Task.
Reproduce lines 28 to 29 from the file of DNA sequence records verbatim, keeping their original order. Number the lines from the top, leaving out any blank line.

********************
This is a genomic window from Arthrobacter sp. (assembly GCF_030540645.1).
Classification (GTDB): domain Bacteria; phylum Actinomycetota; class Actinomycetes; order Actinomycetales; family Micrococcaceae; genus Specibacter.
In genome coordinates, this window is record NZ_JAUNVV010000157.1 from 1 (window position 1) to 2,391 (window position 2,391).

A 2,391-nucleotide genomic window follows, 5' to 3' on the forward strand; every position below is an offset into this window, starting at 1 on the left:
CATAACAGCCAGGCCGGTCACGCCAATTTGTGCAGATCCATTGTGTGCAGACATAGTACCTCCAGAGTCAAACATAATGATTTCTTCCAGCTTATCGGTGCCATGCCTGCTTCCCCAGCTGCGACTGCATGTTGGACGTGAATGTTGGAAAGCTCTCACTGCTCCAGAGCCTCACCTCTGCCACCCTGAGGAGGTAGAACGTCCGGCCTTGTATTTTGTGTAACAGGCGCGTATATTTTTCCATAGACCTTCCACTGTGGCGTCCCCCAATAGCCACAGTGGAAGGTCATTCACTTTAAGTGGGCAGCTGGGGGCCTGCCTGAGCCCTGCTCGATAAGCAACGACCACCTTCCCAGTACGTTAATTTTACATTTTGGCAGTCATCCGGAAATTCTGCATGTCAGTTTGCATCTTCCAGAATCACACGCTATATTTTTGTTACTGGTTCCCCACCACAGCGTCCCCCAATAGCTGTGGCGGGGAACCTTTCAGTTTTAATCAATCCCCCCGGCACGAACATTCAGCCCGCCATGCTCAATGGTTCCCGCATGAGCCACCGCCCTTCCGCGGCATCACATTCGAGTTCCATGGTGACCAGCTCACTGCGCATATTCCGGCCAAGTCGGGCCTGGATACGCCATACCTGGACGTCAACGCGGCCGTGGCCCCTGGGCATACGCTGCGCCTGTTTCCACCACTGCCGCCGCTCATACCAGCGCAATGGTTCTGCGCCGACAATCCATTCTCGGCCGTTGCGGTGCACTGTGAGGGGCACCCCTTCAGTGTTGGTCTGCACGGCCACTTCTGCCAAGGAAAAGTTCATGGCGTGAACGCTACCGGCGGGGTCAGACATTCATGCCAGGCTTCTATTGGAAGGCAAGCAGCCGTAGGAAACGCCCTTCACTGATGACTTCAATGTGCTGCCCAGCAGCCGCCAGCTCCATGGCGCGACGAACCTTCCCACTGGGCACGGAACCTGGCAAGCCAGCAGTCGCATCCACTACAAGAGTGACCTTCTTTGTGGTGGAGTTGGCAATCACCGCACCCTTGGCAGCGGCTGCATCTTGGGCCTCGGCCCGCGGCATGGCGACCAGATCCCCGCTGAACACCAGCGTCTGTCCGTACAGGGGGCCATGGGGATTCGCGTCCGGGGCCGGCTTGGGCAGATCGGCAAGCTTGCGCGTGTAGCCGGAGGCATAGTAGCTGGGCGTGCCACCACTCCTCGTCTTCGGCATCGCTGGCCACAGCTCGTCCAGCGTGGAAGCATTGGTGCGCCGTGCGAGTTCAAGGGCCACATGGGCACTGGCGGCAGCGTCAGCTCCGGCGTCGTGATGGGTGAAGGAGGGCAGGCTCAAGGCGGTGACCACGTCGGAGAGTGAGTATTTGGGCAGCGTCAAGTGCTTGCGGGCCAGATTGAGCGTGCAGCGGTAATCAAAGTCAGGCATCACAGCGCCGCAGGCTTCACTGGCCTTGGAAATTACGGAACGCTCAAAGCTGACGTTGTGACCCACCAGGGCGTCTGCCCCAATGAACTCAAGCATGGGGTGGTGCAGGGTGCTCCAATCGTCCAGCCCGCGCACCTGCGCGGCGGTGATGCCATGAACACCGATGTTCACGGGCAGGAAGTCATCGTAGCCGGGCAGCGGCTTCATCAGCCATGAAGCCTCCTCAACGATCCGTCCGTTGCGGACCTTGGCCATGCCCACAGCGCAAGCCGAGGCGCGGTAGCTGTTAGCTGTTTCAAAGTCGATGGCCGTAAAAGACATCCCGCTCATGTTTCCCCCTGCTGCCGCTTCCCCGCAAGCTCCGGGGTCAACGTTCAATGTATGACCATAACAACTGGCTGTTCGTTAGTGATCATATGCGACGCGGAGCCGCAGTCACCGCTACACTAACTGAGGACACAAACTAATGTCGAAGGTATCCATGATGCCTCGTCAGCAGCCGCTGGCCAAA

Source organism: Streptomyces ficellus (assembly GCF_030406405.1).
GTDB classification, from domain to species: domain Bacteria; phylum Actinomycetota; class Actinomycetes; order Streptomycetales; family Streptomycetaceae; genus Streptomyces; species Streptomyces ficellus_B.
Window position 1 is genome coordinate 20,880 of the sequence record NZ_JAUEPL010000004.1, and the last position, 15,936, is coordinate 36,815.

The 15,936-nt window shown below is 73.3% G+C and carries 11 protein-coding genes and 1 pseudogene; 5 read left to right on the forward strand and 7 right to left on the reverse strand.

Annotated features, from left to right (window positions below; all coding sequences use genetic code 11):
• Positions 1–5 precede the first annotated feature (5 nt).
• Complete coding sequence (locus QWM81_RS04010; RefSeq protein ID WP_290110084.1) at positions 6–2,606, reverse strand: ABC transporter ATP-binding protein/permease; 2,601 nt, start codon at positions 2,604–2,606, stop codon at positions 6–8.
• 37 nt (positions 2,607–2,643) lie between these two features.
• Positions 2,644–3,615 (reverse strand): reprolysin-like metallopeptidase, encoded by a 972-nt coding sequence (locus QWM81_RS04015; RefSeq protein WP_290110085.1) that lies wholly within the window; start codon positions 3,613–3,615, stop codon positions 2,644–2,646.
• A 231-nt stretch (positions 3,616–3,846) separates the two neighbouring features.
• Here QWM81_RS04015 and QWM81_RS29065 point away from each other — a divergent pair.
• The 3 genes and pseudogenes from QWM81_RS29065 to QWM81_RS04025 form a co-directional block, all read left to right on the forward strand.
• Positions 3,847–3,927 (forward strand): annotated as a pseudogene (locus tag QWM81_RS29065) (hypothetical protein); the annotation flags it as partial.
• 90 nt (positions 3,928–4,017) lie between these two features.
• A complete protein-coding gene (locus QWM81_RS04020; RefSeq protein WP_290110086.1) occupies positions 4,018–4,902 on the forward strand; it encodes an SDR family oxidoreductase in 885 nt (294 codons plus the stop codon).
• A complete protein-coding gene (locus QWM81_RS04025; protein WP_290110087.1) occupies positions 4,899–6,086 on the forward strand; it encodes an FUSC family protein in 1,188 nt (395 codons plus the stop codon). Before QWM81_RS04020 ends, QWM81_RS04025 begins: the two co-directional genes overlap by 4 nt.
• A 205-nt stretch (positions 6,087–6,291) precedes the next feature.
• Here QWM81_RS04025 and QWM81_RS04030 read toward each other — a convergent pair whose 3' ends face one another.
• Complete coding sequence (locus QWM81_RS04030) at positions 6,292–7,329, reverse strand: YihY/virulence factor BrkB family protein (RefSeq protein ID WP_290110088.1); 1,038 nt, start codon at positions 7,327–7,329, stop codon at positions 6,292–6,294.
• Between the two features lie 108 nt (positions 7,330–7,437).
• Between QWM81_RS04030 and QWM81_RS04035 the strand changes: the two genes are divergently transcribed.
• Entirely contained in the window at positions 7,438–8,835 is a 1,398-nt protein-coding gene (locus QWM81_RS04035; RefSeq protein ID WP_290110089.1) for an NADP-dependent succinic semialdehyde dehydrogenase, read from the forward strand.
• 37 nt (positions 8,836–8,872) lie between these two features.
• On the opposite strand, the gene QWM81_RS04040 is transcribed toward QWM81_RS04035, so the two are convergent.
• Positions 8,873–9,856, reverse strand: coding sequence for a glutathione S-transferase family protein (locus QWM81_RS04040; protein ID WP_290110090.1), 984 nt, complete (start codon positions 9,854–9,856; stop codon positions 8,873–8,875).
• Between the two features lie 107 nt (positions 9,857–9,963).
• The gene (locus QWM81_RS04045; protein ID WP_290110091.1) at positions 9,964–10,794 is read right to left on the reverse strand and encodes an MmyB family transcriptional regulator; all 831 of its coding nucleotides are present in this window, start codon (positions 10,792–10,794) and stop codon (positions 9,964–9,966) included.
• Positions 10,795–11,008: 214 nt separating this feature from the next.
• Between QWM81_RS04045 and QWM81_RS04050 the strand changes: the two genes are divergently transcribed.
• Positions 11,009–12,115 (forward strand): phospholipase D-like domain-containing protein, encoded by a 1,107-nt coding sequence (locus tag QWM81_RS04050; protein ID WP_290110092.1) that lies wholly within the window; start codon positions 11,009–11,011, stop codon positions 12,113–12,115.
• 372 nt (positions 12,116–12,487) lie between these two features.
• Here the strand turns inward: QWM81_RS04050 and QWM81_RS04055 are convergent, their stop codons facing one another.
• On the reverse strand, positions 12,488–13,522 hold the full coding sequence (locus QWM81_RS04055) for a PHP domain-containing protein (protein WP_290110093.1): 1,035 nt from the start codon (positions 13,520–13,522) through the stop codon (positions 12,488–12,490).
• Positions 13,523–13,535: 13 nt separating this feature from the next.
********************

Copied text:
• 37 nt (positions 8,836–8,872) lie between these two features.
• On the opposite strand, the gene QWM81_RS04040 is transcribed toward QWM81_RS04035, so the two are convergent.